The Department of Spanish and Portuguese has felt the effects of the COVID-19 pandemic in more ways than one. In addition to transitioning undergraduate courses online, graduate courses have also moved to a virtual format. SPAN 8893: Hispanic Linguistics Colloquium and SPAN 8894: Literatures and Cultures Colloquium are two graduate courses that focus on the presentation of research, provide professionalization opportunities for students in the given field, and features presentations by SPPO students and faculty where they can showcase their work or work-in-progress. Throughout the semester, specialists from outside OSU give guest lectures, followed by Q&A sessions. These presentations offer the opportunity for SPPO graduate students to learn about current research being done in their areas of study and establish connections with other scholars outside of OSU. The colloquia also feature workshops that will help students as they transition from graduate school into their careers.
Dr. Rebeka Campos-Astorkiza, the SPAN 8893 colloquium coordinator, facilitated the transition of the course to an online format for the Autumn 2020 semester. Despite the changes, she is pleased to have seen so much involvement from her students. “It’s interesting; this semester we had colloquium events nearly every Friday – many more than we have during a typical semester. I witnessed how much the graduate students enjoyed this semester’s colloquium. You can tell that it provided them with a sense of community during a time that felt very isolating.”
One of the benefits of moving the 8893 and 8894 colloquia to an online format was the ability to invite guest speakers from all over the world. Co-coordinator of the SPAN 8894 colloquium, Dr. Lúcia Costigan stated that, “It was a pleasant surprise to see that this transition made it so easy to have guest speakers from around the world contribute to the course. It allowed us to invite more scholars from different places and backgrounds – an opportunity we would not have had if we were having the colloquium events in person.” The transition to the online format also made it easier for the students from both courses to participate in joint colloquium events. The colloquium coordinators all believe this was a wonderful benefit of transitioning online. “We always used to try to do a few events with students in 8893, but in the Autumn 2020 semester they had the opportunity to engage more frequently in the joint events,” Dr. Jonathan Burgoyne, co-coordinator of SPAN 8894 explained. The coordinators hope that they can arrange more opportunities for students from both courses to interact in future semesters.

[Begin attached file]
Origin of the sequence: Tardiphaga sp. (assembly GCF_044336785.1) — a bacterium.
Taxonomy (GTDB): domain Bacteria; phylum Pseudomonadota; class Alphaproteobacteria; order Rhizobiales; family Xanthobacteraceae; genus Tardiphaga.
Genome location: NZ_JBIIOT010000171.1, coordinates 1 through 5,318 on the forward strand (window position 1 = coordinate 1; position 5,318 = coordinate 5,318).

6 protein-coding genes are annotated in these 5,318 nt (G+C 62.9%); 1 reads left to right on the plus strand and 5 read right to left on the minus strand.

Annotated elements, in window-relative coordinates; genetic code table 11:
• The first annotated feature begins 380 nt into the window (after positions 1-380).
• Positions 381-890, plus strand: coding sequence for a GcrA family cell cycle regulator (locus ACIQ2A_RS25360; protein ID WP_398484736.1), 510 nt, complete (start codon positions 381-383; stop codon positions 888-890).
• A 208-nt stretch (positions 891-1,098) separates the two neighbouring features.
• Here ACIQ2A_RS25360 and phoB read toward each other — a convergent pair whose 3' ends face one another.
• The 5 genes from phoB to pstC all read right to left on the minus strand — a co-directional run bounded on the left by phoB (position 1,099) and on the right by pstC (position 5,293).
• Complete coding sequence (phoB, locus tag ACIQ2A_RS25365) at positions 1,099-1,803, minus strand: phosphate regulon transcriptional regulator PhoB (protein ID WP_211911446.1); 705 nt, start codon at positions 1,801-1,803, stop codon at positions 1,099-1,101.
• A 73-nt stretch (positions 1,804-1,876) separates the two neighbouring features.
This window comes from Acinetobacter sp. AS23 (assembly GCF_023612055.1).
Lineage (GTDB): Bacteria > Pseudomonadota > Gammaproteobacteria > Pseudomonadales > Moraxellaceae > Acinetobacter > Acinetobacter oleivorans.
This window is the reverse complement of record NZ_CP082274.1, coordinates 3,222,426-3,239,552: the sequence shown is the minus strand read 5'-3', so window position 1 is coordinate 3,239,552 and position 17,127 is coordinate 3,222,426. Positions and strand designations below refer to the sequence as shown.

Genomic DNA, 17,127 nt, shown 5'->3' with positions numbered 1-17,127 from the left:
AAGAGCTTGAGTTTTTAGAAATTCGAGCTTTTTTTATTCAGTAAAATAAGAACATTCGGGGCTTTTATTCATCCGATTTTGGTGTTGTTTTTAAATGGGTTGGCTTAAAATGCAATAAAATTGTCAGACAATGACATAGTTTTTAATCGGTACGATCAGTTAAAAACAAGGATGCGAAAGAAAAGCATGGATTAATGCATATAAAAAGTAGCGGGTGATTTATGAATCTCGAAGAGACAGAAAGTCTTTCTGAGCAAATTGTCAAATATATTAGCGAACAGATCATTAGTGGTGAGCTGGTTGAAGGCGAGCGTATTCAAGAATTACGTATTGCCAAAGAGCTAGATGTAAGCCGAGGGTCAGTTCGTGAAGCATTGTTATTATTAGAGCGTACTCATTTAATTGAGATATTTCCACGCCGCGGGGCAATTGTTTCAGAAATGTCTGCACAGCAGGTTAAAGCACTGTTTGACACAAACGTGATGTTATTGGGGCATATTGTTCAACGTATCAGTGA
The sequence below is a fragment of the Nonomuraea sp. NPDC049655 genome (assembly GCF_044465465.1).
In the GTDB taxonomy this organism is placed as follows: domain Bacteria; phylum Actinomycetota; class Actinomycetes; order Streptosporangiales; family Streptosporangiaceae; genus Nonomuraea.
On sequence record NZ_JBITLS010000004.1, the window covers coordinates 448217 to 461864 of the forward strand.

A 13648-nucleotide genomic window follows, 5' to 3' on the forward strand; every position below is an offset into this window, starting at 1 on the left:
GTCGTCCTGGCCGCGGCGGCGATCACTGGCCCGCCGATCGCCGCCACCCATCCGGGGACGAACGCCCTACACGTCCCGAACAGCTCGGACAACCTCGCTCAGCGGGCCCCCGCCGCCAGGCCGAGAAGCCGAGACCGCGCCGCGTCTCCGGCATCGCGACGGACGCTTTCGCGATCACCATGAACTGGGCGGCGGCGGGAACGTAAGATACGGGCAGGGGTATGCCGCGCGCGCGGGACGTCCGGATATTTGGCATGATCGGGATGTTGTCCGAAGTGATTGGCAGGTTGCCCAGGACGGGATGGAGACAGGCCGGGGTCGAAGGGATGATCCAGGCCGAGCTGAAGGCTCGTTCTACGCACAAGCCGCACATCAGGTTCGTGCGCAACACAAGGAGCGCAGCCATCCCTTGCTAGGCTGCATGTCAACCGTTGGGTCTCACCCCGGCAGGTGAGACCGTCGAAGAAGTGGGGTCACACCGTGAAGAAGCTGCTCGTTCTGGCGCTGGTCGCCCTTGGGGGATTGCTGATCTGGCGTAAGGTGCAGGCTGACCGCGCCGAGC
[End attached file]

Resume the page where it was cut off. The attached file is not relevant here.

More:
Dr. Burgoyne noted that transitioning the course online also created an opportunity for the graduate students to be more involved in the organizing of colloquium lectures and workshops throughout the semester. “We asked students to go to six different lectures or workshops throughout the semester and write reports on what they observed and the events’ connections to their own research. With everything being virtual, the students took it upon themselves to seek out their own lectures and workshops to attend, many times selecting events that were held outside of OSU. It allowed students to be proactive and prepare for their future roles in academia.”
The colloquium coordinators hope to incorporate some of these online elements to their SPAN 8893 and SPAN 8894 courses in the future, regardless of whether the courses are online or in-person. “The virtual presentations will be very useful moving forward, because it allows us to connect with people in different parts of the world very easily,” stated Dr. Lúcia Costigan. Dr. Rebeka Campos-Astorkiza wonders if the virtual presentations will become more commonplace moving forward. “I am sure we will continue to invite guests for in-person events once the pandemic is over, but I wonder if those types of invitations will become a bit less common. Perhaps, future in-person lectures and presentations will be reserved for larger events, and the virtual lectures and workshops will become a more normal part of our courses.” In the future, Dr. Jonathan Burgoyne would like to see graduate students continue to independently seek out events. “The pandemic and the virtual colloquium this past semester helped us drive home the idea that they can be proactive and find their own lectures and workshops to attend. It’s great practice for their future in the field.”